A concern was raised about the late notice given for such an important event. The delegate that raised the issue asked that attorneys be given sufficient notice next time.

Mr Notyesi apologised for the delay in communication and assured the delegate that it would not happen again.

LPC Provincial Council Member and attorney, Gordon Pope, asked what the LSSA envisioned in terms of the structure. How would the non-BLA, non-NADEL members make up the structure of the provincial attorneys’ associations? Mr Pope noted that in February a similar meeting was held with most Eastern Cape attorneys in King William’s Town who wanted to form an association very similar to this one. At the end of that meeting, an association was created, and an executive was elected. Mr Pope welcomed the LSSA’s initiative and said that this structure would be very helpful in the Provincial Efficiency Enhancement Committee and the lower court performance structures.

Mr Notyesi stated that the persons elected to the structure that Mr Pope referred to should attend the next meeting in the Eastern Cape and maybe they would be elected to serve on the LSSA Eastern Cape Provincial Association.

LPC Provincial Council Member and attorney, Zuko Tshutshane welcomed the new body, especially in the Eastern Cape. He said that this body was needed, as the many international firms/bodies take work away from the Eastern Cape law firms, adding that this body may help in addressing that.

Mr Tshutshane said that this initiative must be factored into the then circles, as those structures were similar to what the LSSA is trying to achieve. He added that the LSSA is currently expected to exist for only three years and that this needs to be changed as the attorneys’ profession needs the LSSA to exist forever.

Mr Tshutshane also raised the question of the composition of the numbers for the structure. He asked: ‘How will we know how many people to elect to sit on the attorneys’ association executive? Will we just look at the composition and geographical spread and own circumstances?’ He also said that the executive seats must be transformational and must include young attorneys, as well as female attorneys. He added that the interests of young attorneys may not be the same as the interests of older attorneys. He gave the example that young attorneys may know more about what candidate attorneys need and are going through because they mingle with them and that young attorneys were candidate attorneys not too long ago.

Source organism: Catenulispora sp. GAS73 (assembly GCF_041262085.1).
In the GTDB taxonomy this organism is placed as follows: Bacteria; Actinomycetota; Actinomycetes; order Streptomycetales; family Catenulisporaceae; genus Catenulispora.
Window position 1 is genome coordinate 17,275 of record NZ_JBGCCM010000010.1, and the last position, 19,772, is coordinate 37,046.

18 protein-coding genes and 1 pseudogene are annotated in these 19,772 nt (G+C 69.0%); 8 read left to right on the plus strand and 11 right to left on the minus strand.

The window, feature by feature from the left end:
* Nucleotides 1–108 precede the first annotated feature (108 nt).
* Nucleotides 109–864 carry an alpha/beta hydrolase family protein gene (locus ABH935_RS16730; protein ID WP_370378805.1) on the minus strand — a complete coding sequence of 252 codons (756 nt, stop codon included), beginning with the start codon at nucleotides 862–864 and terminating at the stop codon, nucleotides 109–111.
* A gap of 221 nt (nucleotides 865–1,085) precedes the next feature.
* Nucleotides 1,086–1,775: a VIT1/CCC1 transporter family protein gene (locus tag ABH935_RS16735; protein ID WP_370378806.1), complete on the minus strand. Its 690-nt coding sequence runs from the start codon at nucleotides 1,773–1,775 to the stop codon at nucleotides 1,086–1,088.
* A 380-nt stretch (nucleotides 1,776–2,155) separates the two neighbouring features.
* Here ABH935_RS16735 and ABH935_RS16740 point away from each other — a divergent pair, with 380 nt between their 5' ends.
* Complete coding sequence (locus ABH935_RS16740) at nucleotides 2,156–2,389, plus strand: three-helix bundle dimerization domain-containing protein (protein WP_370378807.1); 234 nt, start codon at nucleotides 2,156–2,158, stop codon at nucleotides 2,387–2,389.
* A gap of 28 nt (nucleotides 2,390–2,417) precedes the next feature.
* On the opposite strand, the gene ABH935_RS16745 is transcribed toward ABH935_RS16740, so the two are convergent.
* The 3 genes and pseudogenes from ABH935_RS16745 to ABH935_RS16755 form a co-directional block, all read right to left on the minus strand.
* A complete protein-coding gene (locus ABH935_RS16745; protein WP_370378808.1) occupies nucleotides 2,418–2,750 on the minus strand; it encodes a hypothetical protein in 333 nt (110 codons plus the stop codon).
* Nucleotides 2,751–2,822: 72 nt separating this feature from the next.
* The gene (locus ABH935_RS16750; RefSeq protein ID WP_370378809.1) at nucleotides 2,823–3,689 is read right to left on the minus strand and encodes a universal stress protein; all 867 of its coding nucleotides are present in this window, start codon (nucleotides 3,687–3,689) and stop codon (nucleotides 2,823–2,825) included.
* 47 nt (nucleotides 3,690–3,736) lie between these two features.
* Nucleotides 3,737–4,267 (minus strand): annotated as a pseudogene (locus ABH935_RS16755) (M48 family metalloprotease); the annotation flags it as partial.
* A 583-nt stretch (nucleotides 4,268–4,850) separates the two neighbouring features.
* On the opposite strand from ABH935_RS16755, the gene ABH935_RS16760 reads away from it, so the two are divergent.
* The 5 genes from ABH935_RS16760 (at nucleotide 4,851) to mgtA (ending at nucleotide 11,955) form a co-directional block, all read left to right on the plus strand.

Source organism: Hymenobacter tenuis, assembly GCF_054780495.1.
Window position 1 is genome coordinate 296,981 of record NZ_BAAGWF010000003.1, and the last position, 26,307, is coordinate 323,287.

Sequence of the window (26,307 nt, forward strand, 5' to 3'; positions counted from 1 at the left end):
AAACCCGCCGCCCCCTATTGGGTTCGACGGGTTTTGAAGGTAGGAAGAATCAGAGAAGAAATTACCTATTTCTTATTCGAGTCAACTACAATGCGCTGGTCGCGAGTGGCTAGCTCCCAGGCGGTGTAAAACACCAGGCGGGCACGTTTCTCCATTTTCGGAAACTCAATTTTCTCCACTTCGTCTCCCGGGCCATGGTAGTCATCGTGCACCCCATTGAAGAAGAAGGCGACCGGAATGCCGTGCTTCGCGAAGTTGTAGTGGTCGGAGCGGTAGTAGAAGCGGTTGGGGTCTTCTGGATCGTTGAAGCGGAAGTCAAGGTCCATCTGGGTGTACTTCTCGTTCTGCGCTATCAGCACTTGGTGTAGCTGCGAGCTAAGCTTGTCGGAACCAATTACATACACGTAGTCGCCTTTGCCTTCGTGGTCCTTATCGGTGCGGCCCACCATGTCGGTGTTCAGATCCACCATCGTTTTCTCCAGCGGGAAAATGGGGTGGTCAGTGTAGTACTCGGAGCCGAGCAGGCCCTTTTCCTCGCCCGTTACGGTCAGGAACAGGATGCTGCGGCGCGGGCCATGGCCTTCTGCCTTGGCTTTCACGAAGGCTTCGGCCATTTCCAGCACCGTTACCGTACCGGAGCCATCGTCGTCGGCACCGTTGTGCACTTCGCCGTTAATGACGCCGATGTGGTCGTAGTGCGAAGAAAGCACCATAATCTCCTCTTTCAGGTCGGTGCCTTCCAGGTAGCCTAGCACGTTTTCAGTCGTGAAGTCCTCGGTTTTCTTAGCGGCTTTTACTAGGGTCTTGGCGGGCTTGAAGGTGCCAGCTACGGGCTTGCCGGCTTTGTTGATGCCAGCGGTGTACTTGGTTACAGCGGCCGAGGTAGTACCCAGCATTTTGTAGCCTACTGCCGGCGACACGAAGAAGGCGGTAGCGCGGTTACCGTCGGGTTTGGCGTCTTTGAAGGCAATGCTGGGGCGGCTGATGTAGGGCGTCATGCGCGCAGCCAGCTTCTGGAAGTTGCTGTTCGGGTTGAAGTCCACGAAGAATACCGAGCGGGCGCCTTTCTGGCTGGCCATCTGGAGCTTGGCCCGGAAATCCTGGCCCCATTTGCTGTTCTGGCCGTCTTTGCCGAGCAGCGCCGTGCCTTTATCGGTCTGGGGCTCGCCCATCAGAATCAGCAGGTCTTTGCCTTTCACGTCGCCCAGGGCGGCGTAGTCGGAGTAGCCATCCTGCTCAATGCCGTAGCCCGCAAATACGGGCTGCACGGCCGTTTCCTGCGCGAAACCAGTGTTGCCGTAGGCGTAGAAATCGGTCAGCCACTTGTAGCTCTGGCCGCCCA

Mthatha attorney, Zincedile Tiya, wanted to know how elections would work.

A concern was raised that there seemed to be no concern from the bodies with power when it came to estate agents and conveyancing. It was noted that the banks made it impossible for attorneys to be on their conveyancing panels and that the requirement of having R 20 million in one’s bank account was ridiculous and the reason why so many attorneys were eliminated from the work. One of the attendees added that it felt like black conveyancers were not being looked out for.

Mr Notyesi spoke about a recent conference that he attended with Patrice Motsepe and spoke about the banks’ scorecards. He reassured the participants that raised this question that there are already ongoing talks regarding the issue.

In response to Mr Tiya and Mr Tshutshane, Mr Notyesi said that the LSSA will not prescribe a certain number and that the composition of the executive seats would be in accordance with the needs of that province. He urged the delegates to look for and elect people who are committed to the legal profession and who will put in the necessary work and not just those that want the title to make their CV look good.

A question was asked on who would regulate the new structures and how and when they would convene, as well as who would be paying for the meetings?

It was decided that the follow-up meeting would be held on 6 November in East London.

The dates for the next meetings are below. The venues will be communicated in due time. All meetings are provisionally booked for 4:30 pm.


Province  Date of meeting
Limpopo Thursday, 24 October
Bloemfontein Friday, 25 October
Mpumalanga (Nelspruit) Tuesday, 29 October
Northern Cape (Kimberley) Thursday, 31 October
Western Cape (Cape Town) Thursday, 7 November
KwaZulu-Natal (Durban) Thursday, 14 November
North West (Hunters Rest) Tuesday, 19 November


Nomfundo Jele, Communications Officer, Law Society of South Africa,


De Rebus